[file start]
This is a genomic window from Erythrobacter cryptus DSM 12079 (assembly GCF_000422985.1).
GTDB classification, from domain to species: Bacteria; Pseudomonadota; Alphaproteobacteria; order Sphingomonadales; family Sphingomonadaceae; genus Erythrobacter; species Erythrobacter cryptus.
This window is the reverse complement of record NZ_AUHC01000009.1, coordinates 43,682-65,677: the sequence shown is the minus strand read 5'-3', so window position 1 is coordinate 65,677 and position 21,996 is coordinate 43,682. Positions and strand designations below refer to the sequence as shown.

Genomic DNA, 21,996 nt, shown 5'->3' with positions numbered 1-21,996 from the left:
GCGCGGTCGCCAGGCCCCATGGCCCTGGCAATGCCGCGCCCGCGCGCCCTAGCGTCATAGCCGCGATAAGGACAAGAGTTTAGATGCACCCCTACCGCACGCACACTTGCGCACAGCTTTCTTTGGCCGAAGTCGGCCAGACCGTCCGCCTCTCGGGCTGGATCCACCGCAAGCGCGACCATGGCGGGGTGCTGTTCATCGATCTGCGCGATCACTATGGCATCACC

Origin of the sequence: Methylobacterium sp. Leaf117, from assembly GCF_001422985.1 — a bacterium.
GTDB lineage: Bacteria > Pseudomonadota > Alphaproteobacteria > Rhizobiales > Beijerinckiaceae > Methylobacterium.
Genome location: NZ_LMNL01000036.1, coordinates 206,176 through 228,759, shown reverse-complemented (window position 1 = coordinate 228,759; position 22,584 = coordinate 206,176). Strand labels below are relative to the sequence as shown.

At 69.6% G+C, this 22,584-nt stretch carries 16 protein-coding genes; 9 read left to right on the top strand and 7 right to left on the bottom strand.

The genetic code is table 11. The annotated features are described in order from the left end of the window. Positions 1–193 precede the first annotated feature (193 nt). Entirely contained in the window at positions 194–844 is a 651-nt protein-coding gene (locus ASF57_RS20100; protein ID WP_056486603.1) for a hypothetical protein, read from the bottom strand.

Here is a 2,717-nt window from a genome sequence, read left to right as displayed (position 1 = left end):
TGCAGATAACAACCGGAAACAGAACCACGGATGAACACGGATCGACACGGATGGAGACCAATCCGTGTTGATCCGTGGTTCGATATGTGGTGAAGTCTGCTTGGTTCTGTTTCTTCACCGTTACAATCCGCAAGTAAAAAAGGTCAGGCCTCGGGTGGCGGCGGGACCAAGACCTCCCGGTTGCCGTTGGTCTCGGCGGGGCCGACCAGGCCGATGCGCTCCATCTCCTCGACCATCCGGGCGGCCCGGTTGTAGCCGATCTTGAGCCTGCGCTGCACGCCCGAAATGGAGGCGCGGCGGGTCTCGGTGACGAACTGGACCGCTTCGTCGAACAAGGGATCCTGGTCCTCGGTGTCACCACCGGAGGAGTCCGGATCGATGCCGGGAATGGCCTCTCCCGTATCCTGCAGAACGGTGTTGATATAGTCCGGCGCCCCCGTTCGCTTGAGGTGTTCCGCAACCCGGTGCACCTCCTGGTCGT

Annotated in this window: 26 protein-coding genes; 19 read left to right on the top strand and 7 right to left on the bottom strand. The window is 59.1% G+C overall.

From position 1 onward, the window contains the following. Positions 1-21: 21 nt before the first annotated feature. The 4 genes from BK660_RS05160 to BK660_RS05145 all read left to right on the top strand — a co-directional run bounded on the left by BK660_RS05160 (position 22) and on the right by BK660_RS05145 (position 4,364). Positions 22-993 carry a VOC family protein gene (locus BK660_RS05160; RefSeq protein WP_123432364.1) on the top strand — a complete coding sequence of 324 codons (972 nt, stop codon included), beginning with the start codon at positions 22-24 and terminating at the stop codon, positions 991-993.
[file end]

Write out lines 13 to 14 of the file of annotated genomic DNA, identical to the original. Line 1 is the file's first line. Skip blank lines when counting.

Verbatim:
Annotated in this window: 26 protein-coding genes; 19 read left to right on the top strand and 7 right to left on the bottom strand. The window is 59.1% G+C overall.

From position 1 onward, the window contains the following. Positions 1-21: 21 nt before the first annotated feature. The 4 genes from BK660_RS05160 to BK660_RS05145 all read left to right on the top strand — a co-directional run bounded on the left by BK660_RS05160 (position 22) and on the right by BK660_RS05145 (position 4,364). Positions 22-993 carry a VOC family protein gene (locus BK660_RS05160; RefSeq protein WP_123432364.1) on the top strand — a complete coding sequence of 324 codons (972 nt, stop codon included), beginning with the start codon at positions 22-24 and terminating at the stop codon, positions 991-993.